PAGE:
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How long does it take for languages to diverge from each other to a point where they are no longer mutually intelligible? Is there some distance where a languages will begin to separate, how does technology, population and terrain influence this distance?

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    $\begingroup$ I often find anyone more than 30 years younger impossible to communicate with. Does that count ? :-) Seriously, even in that period enough common usage changes and idiomatic references build up to make practical comprehension difficult sometimes. $\endgroup$ – StephenG Jul 22 '17 at 2:08
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    $\begingroup$ I don't really see the worldbuilding in this, so I think there is no reason why you would get better answers here than over at Linguistics. $\endgroup$ – can-ned_food Jul 22 '17 at 2:21
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    $\begingroup$ @StephenG: OTOH, I have no real problem understanding Shakespeare at a distance of four centuries (easier perhaps than the online "translations" into contemporary English), at six, Chaucer is a bit difficult, and Beowulf at something over a thousand is a foreign language. $\endgroup$ – jamesqf Jul 22 '17 at 5:06
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    $\begingroup$ It is largely effected by the size of the populations and how isolated they are, if they are isolated enough a small population can generate a new language in as little as two generations. Nicaraguan Sign Language would be an example. $\endgroup$ – John Jul 22 '17 at 14:08
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    $\begingroup$ @StephenG: I think most of the differences in Shakespeare are cultural, but it's no different than learning technical terms in an unfamiliar field. As for instance "homoscedasticity", which for my money is about as confusing as "putter-out of five for one" from Shakespeare. $\endgroup$ – jamesqf Jul 22 '17 at 17:01
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Historical Linguistics is the modern science of determining how languages change over time. This site goes into considerable detail about the process, but in practice since language is continually evolving, you might find difficulties in as few as 200 years. Certainly I have found it difficult enough to converse with Americans, Britons and Australians (indeed as a Canadian in a multi-national force, I sometimes had to act as a translator between them!). Other studies have been done and general rules for how quickly languages drift have been discovered, for example Grimm's Law

However, for languages to become mutually incomprehensible would take a great deal longer. Proto-Indo-European (PIE) may have been spoken by everyone in the region of modern Ukraine @ 3500 BC, but it seems that even PIE had already significantly diverged after 1000 years, and even the linkage between PIE daughter languages was only teased out in the 18th century. A very good book which reconstructs the spread of PIE is The Horse, the Wheel, and Language, and the author all makes some well educated estimates on how rapidly the language diverged.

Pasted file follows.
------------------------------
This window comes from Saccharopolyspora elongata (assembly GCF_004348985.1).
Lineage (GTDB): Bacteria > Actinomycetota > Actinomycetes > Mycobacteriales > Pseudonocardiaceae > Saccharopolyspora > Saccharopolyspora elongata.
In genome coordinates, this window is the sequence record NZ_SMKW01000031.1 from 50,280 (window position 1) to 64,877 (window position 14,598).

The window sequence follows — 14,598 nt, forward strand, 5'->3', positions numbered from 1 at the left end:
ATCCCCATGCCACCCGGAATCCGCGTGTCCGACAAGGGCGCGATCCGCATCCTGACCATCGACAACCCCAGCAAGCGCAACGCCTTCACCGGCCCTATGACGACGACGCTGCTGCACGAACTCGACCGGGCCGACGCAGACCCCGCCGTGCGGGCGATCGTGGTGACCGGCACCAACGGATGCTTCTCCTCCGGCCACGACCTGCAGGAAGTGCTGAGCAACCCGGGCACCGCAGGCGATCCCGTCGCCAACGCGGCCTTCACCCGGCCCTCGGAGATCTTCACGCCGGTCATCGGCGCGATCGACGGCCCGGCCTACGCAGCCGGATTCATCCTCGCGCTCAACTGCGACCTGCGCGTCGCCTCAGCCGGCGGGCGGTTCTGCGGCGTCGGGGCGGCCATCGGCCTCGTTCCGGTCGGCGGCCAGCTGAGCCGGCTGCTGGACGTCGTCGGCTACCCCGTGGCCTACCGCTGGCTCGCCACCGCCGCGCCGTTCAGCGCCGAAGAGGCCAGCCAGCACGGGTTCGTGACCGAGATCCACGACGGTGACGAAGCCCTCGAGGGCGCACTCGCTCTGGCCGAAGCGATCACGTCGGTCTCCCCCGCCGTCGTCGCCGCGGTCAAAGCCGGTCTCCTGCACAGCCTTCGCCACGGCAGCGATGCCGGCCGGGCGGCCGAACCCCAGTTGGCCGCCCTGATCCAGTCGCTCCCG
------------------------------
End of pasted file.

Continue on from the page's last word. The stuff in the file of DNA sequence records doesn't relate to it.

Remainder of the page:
So putting all these together and thinking of even the changes in English over the time span of that language, we can see some quite significant shifts coming after only a century or two. By 500 years, only specialists could read the language (think of reading or performing a Shakespearean play as written in the 1500's for an audience today. Chaucer's The Canterbury Tales, written in the 1300's is even more difficult to read or speak), and after 1000 years, the language would be all but incomprehensible (Beowulf, written over 1000 years ago, needs to be extensively translated for a modern audience). If two groups of speakers from the original language were isolated for these lengths of time, the resulting dialects would probably be considered new languages.

So the lower limit is probably 500 years and a reasonable limit would be 1000 years for a language to have diverged enough to be mutually incomprehensible.

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  • $\begingroup$ I would also say that ten centuries ought to be enough. From Latin to the Romance languages: some 4 centuries or thereabouts. From Chaucer's Middle English to Shakespeare's Modern English: about 2 centuries. Sometimes language development can be very fast: there are only 2 generations (with strong official pressure) between Ottoman Turkish and Modern Turkish. At the other extreme, Greek had been quite stable from the 5th century BCE to about the 4th century CE; there were changes, but by and large a 4th century Greek could read Aristotle in the original with no trouble. $\endgroup$ – AlexP Jul 22 '17 at 4:25
  • $\begingroup$ @AlexP: But note that even as the Romance languages diverged, Latin remained pretty much Latin. $\endgroup$ – jamesqf Jul 22 '17 at 5:09
  • $\begingroup$ @jamesqf Latin was only used in an partly isolated, highly interconnected circle with verbatim reproduction of text and a strong central authority. $\endgroup$ – Karl Jul 22 '17 at 8:01